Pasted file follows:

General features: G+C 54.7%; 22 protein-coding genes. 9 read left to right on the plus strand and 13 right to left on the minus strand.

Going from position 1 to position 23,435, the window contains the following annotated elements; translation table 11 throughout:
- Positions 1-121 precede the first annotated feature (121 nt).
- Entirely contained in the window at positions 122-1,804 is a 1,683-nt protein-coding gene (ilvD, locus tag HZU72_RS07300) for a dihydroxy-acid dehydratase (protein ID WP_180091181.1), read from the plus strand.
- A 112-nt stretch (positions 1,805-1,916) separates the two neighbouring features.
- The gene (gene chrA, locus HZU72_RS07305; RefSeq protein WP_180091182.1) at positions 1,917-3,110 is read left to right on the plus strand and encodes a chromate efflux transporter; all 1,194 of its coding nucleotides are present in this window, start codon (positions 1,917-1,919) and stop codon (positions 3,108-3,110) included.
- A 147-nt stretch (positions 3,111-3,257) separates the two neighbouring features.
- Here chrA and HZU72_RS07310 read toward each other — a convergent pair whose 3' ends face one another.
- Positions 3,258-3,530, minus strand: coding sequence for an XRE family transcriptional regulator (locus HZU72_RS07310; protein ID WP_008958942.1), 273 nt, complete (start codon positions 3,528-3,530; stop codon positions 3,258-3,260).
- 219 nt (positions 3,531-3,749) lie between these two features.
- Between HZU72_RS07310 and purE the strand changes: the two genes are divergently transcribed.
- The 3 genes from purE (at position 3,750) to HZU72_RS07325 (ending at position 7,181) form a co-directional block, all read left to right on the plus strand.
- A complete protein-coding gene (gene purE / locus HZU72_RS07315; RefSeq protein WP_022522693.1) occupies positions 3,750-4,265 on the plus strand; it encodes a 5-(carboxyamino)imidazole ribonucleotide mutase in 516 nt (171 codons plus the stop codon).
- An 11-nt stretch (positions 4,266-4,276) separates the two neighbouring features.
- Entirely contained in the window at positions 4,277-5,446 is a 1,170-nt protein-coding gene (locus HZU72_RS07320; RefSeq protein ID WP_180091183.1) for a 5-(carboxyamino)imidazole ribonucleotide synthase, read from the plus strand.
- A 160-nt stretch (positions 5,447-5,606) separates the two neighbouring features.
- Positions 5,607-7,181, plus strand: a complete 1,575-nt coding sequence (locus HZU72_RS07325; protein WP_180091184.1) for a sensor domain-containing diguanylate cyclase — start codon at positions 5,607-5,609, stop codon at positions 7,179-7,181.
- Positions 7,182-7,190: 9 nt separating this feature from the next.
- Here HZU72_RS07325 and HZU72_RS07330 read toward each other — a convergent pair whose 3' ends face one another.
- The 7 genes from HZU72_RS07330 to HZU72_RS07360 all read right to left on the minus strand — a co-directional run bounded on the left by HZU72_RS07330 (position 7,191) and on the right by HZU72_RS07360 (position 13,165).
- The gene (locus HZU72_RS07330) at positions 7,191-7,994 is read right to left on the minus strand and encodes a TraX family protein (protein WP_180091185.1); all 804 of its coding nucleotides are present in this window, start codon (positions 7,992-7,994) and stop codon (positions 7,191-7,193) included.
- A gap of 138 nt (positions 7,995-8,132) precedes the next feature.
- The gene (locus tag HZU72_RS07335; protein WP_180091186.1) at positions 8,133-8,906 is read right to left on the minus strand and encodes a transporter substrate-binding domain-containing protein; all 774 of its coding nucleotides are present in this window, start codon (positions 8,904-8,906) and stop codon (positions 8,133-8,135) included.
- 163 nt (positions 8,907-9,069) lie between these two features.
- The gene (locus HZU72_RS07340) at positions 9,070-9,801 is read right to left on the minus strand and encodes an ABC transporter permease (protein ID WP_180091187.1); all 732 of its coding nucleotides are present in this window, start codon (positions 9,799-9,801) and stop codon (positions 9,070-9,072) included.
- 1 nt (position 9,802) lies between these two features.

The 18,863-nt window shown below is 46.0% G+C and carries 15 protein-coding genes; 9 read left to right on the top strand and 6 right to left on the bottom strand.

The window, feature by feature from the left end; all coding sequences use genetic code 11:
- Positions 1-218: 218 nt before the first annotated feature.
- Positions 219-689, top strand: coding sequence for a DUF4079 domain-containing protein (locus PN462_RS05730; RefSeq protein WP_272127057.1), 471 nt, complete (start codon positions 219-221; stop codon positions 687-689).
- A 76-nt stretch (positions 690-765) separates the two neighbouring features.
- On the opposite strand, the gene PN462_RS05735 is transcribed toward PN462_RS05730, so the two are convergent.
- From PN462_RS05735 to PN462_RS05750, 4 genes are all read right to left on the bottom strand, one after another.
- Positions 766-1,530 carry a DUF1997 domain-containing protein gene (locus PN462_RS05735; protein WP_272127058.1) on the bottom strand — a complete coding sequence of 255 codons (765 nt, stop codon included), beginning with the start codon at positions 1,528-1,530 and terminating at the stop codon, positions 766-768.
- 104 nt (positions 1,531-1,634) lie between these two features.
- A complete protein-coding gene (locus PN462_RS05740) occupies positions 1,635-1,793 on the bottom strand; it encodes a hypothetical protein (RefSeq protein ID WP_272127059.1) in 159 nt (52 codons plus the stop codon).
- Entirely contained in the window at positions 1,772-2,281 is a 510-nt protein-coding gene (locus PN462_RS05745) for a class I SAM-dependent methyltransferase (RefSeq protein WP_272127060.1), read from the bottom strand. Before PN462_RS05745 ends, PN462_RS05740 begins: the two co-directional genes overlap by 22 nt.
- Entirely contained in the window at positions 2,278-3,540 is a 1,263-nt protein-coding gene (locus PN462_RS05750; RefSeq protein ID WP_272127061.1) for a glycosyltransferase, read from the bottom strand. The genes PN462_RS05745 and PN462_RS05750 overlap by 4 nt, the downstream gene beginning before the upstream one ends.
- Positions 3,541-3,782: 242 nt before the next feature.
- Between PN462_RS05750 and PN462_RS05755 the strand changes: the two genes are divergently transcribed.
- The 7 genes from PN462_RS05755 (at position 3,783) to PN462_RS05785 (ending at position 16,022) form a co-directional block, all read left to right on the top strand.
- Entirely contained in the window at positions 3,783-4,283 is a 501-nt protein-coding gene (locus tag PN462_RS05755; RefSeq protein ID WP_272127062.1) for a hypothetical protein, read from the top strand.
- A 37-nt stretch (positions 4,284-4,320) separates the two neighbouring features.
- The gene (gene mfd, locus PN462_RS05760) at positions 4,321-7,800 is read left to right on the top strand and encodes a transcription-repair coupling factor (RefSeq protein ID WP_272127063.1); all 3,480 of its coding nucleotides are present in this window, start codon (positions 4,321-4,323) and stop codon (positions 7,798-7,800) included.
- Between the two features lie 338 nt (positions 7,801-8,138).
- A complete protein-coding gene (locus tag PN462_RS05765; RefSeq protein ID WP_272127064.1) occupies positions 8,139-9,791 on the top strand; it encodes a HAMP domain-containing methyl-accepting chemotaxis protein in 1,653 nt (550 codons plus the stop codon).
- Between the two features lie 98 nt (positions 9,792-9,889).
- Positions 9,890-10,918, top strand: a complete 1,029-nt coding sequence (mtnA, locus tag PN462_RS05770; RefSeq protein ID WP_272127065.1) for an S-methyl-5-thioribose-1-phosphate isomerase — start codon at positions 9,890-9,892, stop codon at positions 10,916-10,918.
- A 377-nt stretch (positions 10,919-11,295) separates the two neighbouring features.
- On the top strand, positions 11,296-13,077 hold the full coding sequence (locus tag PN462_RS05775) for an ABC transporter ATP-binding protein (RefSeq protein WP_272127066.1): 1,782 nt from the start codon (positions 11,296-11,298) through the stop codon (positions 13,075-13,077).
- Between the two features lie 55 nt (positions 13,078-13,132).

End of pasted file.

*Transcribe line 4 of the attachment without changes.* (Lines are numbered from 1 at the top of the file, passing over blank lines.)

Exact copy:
- Entirely contained in the window at positions 122-1,804 is a 1,683-nt protein-coding gene (ilvD, locus tag HZU72_RS07300) for a dihydroxy-acid dehydratase (protein ID WP_180091181.1), read from the plus strand.